Staten Island pols and union heads on Friday welcomed the local chapter of the NAACP to the congestion pricing opposition — arguing the looming $15 toll to drive on some of Manhattan’s busiest streets will harm minority communities.

The bipartisan contingent of elected officials and local leaders rallied against the state’s congestion tolling plan, claiming the resulting shifting air pollution patterns will disproportionately impact Staten Island’s low-income minority neighborhoods.

“If someone wanted to deliberately create a plan with the goals that wealthy, white residents would breathe cleaner air while low-income, minority residents would breathe in more toxic air pollution, then this congestion pricing program would meet those goals,” Staten Island Borough President Vito Fossella said.

At a press conference Friday, Staten Island Borough President Vito Fossella decried the MTA’s impending congestion pricing plan with other local leaders. Brigitte Stelzer

Fossella was joined at Staten Island Borough Hall by teachers’ union president Michael Mulgrew and other officials, who hailed the Staten Island branch of the National Association for the Advancement of Colored People (NAACP) for lending their voice to the fight.

“Simply stated: if the MTA’s congestion pricing program is implemented, more will get sick, more Staten Islanders will die from the increases in the resulting hazardous air pollution,” Fossella charged.

“That sickness and those deaths will occur among the residents of Staten Island’s most diverse and low-income neighborhoods.”

New York’s controversial congestion pricing plan is expected to take effect as early as mid-June after a barrage of delays and lawsuits has held it up for years.

Under the plan, passenger vehicles will be charged a $15 toll to enter Midtown Manhattan below 60th Street. The MTA argues the new surcharge will raise $1 billion per year, which would be used to fund upgrades to the city’s public transit system.

The MTA has long maintained that the $15 toll hike, set to begin in mid-June, will unclog city streets and lead to less pollution, assertions the group are challenging. AP

Transit officials have long said the new pricing scheme will ease traffic on some of the Big Apple’s busiest roadways and reduce pollution in Manhattan.

Mulgrew, head of the United Federation of Teachers — which is suing over the congestion plan — took the transit agency to task for its assertions, which he claimed fly in the face of reality.

“The research is there. What they are doing is wrong. Plain and simple, it’s wrong,” Mulgrew said, accusing the MTA of being “willing to say, promise, or do anything, no matter the consequences” in order to “get [their] billion dollars.”

Minority City Council Leader Joseph Borelli (R-Staten Island) derided MTA Chairman and CEO Janno Lieber as “a snob” and “an elitist.”

“Come and find working-class people who live in some of the poorest zip codes in our borough, and tell us, John Lieber, tell us how this is benefiting our lives,” Borelli challenged the MTA chief during the Friday press conference.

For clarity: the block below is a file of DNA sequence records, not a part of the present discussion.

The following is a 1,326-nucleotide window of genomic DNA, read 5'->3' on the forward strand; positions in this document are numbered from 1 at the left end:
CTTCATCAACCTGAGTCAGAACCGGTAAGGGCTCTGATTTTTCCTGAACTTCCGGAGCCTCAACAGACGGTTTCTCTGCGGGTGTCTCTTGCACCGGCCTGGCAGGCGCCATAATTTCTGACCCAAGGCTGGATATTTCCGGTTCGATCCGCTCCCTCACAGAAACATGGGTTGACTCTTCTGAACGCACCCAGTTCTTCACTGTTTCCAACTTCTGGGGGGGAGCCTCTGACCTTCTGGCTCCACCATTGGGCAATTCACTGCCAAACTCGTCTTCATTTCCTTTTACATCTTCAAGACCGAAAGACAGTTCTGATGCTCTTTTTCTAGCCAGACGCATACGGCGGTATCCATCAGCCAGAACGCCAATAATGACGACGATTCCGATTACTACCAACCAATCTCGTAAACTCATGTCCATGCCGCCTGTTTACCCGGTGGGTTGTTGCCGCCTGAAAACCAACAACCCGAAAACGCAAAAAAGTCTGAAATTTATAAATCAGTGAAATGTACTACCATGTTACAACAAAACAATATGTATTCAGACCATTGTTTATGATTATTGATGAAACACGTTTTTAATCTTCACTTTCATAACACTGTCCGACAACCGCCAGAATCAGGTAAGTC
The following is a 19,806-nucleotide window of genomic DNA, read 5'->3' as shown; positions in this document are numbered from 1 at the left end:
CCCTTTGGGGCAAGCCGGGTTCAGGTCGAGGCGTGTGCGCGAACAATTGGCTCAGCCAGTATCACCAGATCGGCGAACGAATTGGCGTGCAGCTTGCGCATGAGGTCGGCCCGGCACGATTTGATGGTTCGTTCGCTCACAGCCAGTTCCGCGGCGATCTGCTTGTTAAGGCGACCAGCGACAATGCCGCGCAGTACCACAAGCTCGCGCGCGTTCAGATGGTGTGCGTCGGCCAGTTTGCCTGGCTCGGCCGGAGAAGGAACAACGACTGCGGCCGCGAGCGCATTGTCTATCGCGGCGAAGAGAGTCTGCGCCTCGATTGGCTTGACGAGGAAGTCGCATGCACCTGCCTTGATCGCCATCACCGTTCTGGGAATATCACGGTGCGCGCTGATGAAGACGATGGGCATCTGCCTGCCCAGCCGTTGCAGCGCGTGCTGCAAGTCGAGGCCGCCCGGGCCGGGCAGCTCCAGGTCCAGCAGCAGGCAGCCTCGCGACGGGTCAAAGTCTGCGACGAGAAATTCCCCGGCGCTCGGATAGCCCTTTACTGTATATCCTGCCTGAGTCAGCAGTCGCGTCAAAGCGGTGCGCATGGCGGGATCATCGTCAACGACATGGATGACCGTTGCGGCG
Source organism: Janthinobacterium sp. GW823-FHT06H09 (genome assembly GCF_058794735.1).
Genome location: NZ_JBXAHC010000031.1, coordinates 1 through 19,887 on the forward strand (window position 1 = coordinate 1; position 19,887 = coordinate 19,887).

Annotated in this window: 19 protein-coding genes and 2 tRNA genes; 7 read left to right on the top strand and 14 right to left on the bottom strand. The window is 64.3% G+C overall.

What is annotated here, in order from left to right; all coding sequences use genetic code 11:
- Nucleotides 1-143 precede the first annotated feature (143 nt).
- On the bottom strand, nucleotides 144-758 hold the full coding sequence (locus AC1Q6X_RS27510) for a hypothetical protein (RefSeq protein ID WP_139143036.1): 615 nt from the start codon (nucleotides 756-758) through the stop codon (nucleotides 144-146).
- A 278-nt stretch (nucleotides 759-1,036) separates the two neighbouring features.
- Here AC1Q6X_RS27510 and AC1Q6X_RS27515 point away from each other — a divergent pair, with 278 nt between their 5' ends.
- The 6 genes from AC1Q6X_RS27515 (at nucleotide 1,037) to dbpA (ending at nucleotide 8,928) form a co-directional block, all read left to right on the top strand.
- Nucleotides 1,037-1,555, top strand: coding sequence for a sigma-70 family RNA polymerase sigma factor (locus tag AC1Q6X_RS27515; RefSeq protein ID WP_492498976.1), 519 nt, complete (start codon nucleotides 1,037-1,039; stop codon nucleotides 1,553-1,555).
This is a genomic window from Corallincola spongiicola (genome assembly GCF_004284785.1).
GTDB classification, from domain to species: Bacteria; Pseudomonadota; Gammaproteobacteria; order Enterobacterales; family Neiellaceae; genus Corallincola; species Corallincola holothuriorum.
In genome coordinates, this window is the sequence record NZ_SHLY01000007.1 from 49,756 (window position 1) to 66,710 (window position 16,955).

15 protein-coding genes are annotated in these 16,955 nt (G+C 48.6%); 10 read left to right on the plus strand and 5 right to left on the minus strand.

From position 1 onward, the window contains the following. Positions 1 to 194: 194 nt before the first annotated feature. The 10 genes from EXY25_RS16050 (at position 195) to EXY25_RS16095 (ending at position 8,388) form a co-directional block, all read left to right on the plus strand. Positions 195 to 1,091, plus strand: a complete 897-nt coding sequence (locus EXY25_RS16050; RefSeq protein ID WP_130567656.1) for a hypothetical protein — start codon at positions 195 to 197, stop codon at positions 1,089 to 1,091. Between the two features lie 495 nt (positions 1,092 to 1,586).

United Federation of Teachers President Michael Mulgrew joined Fossella in welcoming the Staten Island branch of the NAACP to lend their voices to the fight. Brigitte Stelzer

For Jasmine Robinson, acting president of the Staten Island branch of the NAACP, the congestion pricing plan hits close to home.

“What is the meaning of congestion? It means to block, to clog, and this plan is going to block and clog so much traffic, and this is going to impact our communities negatively,” she said Friday.

“We talked about people that are always in these areas. This is me. This is where I live.”

She implored the MTA to reconsider what she called “an injustice” against hardworking folks who have no choice but to commute by car from Staten Island, which she called “a transportation desert.”

Neighborhoods on Staten Island’s North Shore — stretching from St. George to Mariners Harbor — are already designated by the Mayor’s Office of Climate and Environmental Justice as “Environmental Justice Areas.”

These areas suffer from poor air quality and high asthma and asthma-related hospitalization rates.

According to the office’s latest analysis, those disparities in health outcomes that already exist between Manhattan and Staten Island’s North Shore will only worsen if the congestion pricing plan is implemented.

Demetrius Crichlow, chief of the MTA’s subway operations who once ran the Staten Island Railway, defended the agency’s imminent congestion toll rollout.

“Staten Islanders want good transportation, they support transportation. They want great bus service, they want Staten Island Rail to operate as frequently as possible,” he told reporters Friday.

“Congestion pricing is a means to get there. We all know the infrastructure has to be replaced, we know that we need new trains, we know that we need new signal systems. We know that we need those things, and we need funding.”

Additional reporting by Nolan Hicks

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